Heading north again, beyond Mackinaw City and into the Upper Peninsula once more, Pictured Rocks National Lakeshore boasts some of Mother Nature's handiwork in the form of dramatically colored cliffs, constantly battered by the nearly ocean-sized waves of Lake Superior as it carves caves and arches into the earth.
While the amenities aren't always as prolific as what you'll find in the state parks, at $20 or so per night, staying at national park campgrounds is a better value than you'll find on Michigan's other public lands. Given that these types of parks celebrate the most beautiful natural features in the United States, you won't typically regret the view, either. Plus, if you prefer quiet and solitude, national parks are a better bet – while almost all camping you'll find in Michigan is "family-friendly," that doesn't always mean low-key fun when the weekend comes around.
Michigan is also home to Isle Royal National Park. Though there is no way to drive there and no RV camping, the island is home to tent sites and cabins alike, making for a truly unique camping trip.
Free Camping in Michigan
Various public lands in the Mitten and the Upper Peninsula allow for free camping. You'll find spots not only in both the Ottawa National Forest and Hiawatha National Forest, but also via parks on private utility company-owned land as well as the Michigan Department of Natural Resources.
Free overnight camping can also be had via Michigan's freeway rest stops and some welcome centers, as well as in the parking lots of businesses like Walmart and Cabela's. These stops may not be the most glamorous, but they can't be beat for convenience. Various gambling establishments across the state, like Turtle Creek Casino or Soaring Eagle Resort, allow overnight camping for their guests as well. When it comes to casino camping, or utilizing the free services of any private business, it is always a good idea to check with management about any rules on where you can specifically park for the night.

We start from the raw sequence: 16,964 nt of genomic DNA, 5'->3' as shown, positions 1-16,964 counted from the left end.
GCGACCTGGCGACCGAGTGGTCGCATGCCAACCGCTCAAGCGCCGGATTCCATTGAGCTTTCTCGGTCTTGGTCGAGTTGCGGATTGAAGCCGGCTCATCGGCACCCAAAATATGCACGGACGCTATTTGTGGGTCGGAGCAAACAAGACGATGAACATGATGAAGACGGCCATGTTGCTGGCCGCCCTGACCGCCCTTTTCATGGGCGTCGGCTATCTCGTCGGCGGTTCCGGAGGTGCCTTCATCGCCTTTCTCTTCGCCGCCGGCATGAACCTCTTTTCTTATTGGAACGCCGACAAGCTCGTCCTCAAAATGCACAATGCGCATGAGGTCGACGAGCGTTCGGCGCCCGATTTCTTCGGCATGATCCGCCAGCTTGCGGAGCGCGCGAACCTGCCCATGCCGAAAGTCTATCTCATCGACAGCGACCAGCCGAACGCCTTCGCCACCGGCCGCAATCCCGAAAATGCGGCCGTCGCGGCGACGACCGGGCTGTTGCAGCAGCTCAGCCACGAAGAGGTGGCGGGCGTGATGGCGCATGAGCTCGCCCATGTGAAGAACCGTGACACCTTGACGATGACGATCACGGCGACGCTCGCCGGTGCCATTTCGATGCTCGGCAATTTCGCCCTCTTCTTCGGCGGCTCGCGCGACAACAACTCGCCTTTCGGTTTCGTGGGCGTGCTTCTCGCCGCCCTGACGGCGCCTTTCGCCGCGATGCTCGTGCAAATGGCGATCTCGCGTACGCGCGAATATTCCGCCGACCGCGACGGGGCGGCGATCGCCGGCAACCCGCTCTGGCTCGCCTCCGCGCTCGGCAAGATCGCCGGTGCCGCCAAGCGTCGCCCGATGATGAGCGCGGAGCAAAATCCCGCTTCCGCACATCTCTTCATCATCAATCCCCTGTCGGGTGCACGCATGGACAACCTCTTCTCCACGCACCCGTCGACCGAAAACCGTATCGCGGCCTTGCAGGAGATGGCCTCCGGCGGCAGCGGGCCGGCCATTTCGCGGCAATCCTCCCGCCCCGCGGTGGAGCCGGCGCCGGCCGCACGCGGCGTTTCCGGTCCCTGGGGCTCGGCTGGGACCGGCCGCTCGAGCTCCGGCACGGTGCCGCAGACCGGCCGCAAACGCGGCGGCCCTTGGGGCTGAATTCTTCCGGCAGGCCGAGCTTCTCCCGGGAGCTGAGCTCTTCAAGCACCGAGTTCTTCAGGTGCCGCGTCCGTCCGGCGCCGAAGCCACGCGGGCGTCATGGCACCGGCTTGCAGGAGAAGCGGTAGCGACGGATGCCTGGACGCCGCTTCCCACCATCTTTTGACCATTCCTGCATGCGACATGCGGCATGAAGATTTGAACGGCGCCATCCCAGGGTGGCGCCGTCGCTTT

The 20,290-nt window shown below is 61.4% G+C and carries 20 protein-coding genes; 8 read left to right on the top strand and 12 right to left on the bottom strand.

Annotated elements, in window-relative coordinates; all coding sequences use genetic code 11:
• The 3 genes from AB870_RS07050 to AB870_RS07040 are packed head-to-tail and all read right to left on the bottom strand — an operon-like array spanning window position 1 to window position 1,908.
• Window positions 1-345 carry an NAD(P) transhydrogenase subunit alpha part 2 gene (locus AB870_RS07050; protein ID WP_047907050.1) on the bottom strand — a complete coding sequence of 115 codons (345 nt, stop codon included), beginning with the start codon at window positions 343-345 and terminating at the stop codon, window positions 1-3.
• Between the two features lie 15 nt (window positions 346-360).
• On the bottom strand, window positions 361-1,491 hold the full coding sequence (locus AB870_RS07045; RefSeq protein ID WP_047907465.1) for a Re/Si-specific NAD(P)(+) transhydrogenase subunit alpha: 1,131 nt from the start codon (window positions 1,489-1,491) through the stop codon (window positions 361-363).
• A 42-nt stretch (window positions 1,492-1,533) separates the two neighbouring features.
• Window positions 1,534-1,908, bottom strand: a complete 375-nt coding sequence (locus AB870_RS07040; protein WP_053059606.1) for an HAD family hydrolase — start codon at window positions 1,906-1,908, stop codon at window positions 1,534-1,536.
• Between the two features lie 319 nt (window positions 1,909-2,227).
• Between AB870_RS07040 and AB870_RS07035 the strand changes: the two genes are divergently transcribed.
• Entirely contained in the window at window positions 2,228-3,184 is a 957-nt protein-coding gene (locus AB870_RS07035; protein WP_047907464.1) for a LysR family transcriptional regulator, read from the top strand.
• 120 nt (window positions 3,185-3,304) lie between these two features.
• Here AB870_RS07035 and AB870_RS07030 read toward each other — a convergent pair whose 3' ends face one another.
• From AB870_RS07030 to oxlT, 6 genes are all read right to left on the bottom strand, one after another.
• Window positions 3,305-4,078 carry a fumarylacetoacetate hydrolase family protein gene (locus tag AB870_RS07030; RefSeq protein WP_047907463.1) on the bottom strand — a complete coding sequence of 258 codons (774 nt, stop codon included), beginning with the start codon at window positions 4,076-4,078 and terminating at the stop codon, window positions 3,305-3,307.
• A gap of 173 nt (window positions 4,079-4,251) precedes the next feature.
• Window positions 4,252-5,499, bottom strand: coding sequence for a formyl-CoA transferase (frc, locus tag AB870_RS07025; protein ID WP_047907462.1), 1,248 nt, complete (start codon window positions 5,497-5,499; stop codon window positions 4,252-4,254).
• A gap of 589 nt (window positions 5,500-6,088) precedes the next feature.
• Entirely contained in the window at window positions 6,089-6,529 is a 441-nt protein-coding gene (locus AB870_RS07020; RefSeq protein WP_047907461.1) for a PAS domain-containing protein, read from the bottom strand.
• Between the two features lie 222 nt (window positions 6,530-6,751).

Michigan RV Parks
Michiganders tend to make three major vehicle purchases: a boat, an RV and something to drive to work, in that order. With so much outdoor recreation available, it's no wonder that finding an RV park with all of the luxuries that full hookups, pools, playgrounds and more provide is as easy as pointing a finger at the state map.
From the KOA outside of Detroit all the way to Copper Harbor, private RV parks are everywhere. Wild Cherry Resort is one of Michigan's best campsites in general, but you'll find both affordable and luxury options everywhere from the shores of Lake Huron to the Wisconsin border.
Learn more about Michigan RV Parks.
Michigan National Forests
Beyond being home to most of the free camping in the state, even the paid campgrounds in Michigan's national forests are some of the best value you'll find anywhere.
- Hiawatha National Forest
- Huron National Forest
- Manistee National Forest
- Nordhouse Dunes Wilderness
- Ottawa National Forest
For the most part, expect simple, primitive camping in a forested location, hiking trails and wildlife watching nearby. A few campgrounds–like Camp 7 Lake and Colwell Lake Campground in Hiawatha National Forest–even have electrical hookups. Many campgrounds are near a shoreline or have a nature trail nearby, and most come with at least vault toilets and trash service. While you won't have hookups, the state is full of dump stations where you can relieve your tanks while moving from one campground to the next.
All in all, Michigan is a haven for campers, with plenty of options for every variety of tent, RV or other means of getting some shut-eye beneath the stars.